With the flurry of new paperwork and claims to file, here are some tips for agency administrators to ensure they have the appropriate resources needed to tackle these process changes.

1. Capture all necessary information during the intake process.

The last thing you want to happen when tackling a mountain of claims is to realize you’re missing information. Make sure that you have all the details you need from patients before sitting down to file. The right electronic health record (EHR) software can make that process easier by prompting the person inputting information for specific details during intake, such as insurance verification, primary diagnosis, name of physician and start-of-care date. The software can also review new referrals for overlapping home health episodes and notify billing. This will reduce your return provider claims where a Condition Code 47 is required.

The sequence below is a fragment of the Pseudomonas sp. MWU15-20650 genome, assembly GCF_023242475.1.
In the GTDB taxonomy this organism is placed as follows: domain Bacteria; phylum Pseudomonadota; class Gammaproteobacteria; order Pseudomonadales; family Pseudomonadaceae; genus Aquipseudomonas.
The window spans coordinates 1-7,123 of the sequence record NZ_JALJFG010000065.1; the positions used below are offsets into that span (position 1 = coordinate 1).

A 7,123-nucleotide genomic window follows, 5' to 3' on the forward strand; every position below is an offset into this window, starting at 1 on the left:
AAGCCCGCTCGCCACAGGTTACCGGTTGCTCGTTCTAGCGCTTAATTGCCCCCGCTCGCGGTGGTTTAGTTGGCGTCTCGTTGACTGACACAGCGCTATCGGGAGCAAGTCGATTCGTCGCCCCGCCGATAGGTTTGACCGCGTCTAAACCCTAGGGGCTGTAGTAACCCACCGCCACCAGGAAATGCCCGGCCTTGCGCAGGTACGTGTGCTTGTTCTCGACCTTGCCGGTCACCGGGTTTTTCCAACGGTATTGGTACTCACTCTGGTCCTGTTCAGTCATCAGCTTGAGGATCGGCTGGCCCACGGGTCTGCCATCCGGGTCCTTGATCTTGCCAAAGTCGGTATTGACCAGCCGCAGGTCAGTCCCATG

When verifying insurance, it is important for agencies to keep backup documentation of eligibility. If the CMS common working file is not updated in a timely fashion, there is a potential that RAP claims could be returned and ultimately filed late. Backup documentation and proof of patient eligibility at the start of care will help appeal a late RAP submission penalty.

2. Create a schedule for filing claims.

Five days is not a long period of time to collect the necessary information and file claims for payment. With four claims within a 60-day period required for each patient, HHAs should designate resources to submit claims on a daily basis for all payers. The five-day window for claims submission also includes weekends, so it is important to review RAP claims on Fridays and submit them if the deadline is over the weekend.

One tip is to create a weekly collections plan, ranking your claims by filing days and accounts receivable balance. This plan can also be used to review and identify payer-specific trends that require attention. A good EHR can expedite the process to auto-release RAPs the moment that minimum requirements for submission are met.